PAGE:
Norfolk Symphony Orchestra
ALISON CROOSE King's Lynn Corn Exchange
> King's Lynn Corn Exchange
A young soloist must experience extra pressure when performing a high-profile concerto forever associated with a predecessor as renowned as Jacqueline du Pré.
But 25-year-old cellist Richard Harwood showed no sign of apprehension and delivered the Elgar favourite with great aplomb.
You may also want to watch:
Knowing that he played the work when he made his BBC Radio 3 debut at the age of 13, it was no surprise that he gave a splendid virtuoso performance.
As usual, the NSO programmes its concerts to provide plenty of interest and contrast, and this was no exception. After the melancholy of the cello concerto, the audience was thrust into the hurly-burly of Bruckner's Fourth Symphony, The Romantic.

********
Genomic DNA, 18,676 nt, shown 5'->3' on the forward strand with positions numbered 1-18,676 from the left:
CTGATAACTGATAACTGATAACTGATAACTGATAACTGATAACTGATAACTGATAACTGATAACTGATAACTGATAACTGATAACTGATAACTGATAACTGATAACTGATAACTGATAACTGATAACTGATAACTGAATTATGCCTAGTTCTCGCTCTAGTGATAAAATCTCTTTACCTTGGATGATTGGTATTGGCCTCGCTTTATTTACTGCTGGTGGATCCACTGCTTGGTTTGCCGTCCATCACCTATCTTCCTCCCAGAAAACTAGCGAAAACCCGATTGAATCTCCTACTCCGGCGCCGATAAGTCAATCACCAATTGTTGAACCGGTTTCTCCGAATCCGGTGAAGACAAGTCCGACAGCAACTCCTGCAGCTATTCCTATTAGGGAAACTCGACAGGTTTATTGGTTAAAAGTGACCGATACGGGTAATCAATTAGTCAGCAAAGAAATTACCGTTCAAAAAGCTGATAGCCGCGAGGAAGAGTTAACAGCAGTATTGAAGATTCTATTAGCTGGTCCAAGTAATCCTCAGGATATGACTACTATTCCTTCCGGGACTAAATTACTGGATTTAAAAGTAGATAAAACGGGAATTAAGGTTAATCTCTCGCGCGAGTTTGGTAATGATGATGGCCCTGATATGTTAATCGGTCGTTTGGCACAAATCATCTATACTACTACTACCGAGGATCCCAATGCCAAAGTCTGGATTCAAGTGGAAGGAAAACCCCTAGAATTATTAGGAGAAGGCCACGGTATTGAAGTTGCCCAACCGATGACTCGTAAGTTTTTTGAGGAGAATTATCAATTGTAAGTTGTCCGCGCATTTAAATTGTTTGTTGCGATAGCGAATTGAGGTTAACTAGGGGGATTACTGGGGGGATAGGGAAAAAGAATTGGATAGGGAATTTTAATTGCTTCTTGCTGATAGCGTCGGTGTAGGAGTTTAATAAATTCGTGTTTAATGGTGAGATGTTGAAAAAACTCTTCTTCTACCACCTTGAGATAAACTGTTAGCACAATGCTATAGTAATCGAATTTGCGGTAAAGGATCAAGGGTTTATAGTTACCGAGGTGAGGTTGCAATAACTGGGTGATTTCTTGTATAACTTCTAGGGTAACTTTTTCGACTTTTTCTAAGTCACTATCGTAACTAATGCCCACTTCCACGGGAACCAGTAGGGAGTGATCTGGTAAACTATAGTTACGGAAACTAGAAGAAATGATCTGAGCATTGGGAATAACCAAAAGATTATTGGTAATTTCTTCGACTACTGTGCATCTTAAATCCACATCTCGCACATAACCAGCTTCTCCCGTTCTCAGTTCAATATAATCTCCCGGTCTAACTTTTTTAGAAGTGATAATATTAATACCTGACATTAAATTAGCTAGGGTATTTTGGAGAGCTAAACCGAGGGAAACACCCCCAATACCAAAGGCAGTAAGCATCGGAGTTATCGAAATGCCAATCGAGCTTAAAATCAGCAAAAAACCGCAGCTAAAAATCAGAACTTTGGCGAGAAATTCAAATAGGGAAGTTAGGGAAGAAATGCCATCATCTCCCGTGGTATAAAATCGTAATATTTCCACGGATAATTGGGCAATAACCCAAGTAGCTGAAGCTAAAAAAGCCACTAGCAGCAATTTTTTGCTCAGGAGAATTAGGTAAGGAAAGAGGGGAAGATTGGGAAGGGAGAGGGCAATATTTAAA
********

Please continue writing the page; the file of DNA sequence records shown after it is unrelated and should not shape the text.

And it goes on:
- 1 Man, 89, was killed by lorry as he headed to his parents' grave
- 2 What can't open in Norfolk on May 17 - and why
- 3 Norfolk seaside village third most sought-after in UK
- 4 Go-ahead for eagles to be reintroduced to Norfolk
- 5 'Absolutely horrific' - Girl, 14, kicked and punched in face in fight
- 6 Former Primark store goes up for rent
- 7 Ten Covid patients in Norfolk's hospitals means more restrictions should be eased
- 8 1,000 people book for Norwich restaurant's 'back out to help out' offer
- 9 Drivers facing long delays on A146 due to roadworks
- 10 Moment delivery driver walks through shop window
Conductor James Stobart harnessed the orchestra's power to interpret the complexities of Bruckner's marathon work. The musicians – especially in the woodwind section and the horns – coped well with the demands of the symphony which must have left them, as well as the audience, tired but happy.